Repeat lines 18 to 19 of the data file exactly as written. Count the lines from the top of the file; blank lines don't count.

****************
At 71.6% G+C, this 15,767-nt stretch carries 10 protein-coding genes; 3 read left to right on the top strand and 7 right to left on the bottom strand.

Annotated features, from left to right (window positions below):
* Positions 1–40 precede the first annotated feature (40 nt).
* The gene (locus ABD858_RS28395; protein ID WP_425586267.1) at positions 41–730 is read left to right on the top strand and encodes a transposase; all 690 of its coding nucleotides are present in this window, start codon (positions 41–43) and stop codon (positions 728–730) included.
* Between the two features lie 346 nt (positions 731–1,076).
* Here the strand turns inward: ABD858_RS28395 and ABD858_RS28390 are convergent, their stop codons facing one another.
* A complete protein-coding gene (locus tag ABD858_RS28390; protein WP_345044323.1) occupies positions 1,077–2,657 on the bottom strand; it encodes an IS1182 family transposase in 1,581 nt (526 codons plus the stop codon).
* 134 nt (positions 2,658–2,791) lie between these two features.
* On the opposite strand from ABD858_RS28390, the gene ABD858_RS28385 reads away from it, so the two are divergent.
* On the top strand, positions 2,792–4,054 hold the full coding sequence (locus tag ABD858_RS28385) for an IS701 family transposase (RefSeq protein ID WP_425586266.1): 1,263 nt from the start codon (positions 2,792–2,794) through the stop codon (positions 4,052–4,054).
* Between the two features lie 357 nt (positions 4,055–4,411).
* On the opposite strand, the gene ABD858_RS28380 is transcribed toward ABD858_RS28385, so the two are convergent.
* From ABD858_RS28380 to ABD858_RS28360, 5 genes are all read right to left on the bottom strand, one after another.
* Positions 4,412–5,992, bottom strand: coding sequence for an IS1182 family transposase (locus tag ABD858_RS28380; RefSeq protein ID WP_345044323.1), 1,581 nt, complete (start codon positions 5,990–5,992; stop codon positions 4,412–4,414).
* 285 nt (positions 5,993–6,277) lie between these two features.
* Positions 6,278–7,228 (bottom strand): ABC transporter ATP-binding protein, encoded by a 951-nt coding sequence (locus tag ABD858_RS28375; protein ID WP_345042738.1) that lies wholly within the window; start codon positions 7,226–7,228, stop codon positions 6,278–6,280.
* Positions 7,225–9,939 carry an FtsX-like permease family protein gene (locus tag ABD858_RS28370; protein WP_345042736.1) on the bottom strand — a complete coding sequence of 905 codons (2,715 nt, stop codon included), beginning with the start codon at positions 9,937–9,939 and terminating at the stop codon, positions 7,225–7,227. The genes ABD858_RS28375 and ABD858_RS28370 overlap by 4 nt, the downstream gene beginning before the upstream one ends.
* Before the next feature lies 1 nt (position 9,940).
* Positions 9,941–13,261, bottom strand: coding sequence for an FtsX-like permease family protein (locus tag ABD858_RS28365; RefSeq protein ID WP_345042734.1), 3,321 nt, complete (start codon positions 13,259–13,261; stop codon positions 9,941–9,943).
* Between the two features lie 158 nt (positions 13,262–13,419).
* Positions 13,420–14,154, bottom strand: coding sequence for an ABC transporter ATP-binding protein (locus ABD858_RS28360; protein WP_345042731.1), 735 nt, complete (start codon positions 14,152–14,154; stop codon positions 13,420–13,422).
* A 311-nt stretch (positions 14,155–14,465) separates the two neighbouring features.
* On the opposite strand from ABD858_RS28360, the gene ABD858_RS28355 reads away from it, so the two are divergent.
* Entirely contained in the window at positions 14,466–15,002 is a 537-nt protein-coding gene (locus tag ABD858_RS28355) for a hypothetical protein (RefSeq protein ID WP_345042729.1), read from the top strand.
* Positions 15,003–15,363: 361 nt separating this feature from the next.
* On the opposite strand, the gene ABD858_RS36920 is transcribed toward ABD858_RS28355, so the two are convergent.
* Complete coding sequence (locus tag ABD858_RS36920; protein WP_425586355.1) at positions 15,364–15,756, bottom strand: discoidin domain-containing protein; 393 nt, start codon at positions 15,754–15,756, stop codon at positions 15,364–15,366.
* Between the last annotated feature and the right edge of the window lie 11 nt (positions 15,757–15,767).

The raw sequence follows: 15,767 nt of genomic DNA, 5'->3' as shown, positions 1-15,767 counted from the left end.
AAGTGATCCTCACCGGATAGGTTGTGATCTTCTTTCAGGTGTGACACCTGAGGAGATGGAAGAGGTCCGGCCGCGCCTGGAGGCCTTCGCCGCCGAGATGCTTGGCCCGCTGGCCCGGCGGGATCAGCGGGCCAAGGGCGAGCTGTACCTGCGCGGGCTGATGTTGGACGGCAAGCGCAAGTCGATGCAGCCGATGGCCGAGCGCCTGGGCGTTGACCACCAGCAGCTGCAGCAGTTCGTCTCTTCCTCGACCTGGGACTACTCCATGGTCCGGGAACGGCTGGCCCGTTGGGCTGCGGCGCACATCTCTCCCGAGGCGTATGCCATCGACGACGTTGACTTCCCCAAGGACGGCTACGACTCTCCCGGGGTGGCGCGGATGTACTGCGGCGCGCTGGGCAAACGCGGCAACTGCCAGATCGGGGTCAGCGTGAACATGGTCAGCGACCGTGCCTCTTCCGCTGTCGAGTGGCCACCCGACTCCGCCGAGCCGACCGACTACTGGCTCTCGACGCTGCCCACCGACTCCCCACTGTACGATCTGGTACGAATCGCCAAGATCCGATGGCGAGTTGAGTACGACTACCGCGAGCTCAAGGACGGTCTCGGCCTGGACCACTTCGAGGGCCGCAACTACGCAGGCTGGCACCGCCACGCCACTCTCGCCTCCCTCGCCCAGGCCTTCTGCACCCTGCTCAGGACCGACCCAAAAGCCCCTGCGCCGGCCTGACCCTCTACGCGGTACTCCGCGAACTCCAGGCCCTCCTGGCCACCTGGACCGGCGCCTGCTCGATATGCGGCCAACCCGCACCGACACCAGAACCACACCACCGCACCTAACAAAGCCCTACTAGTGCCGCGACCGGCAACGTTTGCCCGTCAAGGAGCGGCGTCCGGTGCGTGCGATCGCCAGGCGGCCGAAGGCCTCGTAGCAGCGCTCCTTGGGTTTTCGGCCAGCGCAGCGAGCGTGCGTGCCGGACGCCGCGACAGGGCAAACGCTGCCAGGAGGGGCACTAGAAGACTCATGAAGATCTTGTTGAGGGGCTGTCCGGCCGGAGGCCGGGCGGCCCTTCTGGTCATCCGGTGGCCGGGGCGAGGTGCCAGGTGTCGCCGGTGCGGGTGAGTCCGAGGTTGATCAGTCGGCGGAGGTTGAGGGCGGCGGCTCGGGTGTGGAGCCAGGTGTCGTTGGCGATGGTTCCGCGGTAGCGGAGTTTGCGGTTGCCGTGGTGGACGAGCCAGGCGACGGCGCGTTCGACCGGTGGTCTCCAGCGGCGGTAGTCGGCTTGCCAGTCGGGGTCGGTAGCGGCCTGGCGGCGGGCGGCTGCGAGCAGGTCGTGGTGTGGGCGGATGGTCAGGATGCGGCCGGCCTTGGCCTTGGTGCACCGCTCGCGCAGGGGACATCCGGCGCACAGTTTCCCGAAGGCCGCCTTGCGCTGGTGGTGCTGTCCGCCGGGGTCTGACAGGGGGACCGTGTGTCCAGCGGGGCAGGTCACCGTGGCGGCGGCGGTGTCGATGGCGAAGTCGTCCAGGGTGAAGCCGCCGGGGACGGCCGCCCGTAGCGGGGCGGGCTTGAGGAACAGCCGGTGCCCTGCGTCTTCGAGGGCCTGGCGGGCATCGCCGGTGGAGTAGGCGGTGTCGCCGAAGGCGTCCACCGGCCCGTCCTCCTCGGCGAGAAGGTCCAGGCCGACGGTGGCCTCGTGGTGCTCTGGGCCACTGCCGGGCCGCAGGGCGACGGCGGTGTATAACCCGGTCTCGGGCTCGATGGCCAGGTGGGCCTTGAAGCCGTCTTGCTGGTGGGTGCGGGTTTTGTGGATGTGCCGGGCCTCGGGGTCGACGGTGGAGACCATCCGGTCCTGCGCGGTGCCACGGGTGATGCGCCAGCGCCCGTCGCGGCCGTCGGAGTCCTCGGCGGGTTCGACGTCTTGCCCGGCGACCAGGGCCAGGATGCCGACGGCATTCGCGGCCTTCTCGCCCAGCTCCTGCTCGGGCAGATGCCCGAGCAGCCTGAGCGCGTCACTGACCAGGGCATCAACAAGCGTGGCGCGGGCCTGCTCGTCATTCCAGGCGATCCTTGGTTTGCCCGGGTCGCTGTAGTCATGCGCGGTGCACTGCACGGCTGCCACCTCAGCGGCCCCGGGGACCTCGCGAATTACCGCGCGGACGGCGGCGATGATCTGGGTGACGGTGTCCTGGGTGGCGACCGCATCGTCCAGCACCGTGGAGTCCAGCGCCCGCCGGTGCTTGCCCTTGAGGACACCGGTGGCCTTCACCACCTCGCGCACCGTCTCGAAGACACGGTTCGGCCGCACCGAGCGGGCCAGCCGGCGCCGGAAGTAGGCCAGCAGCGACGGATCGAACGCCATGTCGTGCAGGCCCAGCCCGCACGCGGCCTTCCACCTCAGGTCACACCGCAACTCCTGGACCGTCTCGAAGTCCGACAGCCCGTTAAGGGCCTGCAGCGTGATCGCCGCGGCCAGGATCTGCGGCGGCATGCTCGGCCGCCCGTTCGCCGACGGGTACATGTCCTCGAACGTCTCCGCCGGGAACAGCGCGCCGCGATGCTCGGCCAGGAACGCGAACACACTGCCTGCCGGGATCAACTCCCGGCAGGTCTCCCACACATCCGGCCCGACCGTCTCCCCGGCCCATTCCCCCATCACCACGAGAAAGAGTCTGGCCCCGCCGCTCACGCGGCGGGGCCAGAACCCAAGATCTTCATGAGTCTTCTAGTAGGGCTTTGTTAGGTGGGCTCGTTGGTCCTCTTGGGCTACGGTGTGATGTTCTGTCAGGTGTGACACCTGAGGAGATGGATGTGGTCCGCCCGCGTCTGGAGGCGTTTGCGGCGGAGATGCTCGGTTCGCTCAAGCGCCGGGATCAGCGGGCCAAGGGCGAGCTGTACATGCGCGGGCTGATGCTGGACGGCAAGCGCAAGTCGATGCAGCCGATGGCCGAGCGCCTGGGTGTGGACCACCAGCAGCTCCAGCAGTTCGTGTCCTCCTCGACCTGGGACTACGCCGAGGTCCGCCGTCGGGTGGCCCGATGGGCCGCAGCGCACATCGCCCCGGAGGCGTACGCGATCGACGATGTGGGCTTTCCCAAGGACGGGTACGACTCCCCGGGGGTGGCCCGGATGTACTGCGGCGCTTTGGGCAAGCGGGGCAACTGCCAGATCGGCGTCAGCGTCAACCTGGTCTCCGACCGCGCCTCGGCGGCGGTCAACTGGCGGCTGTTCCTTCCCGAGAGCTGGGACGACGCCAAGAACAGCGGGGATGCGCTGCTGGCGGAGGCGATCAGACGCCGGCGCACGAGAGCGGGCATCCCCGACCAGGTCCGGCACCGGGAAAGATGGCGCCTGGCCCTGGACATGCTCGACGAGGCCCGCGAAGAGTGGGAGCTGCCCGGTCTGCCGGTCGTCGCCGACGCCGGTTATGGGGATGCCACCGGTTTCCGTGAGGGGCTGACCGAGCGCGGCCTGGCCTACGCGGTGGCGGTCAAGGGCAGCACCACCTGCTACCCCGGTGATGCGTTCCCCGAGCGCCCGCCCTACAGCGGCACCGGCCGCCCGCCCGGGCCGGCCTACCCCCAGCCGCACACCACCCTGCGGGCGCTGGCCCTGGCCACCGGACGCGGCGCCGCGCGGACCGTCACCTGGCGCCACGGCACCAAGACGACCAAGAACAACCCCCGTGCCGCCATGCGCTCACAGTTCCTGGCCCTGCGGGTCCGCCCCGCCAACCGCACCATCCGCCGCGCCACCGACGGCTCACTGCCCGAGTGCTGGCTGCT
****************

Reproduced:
* Before the next feature lies 1 nt (position 9,940).
* Positions 9,941–13,261, bottom strand: coding sequence for an FtsX-like permease family protein (locus tag ABD858_RS28365; RefSeq protein ID WP_345042734.1), 3,321 nt, complete (start codon positions 13,259–13,261; stop codon positions 9,941–9,943).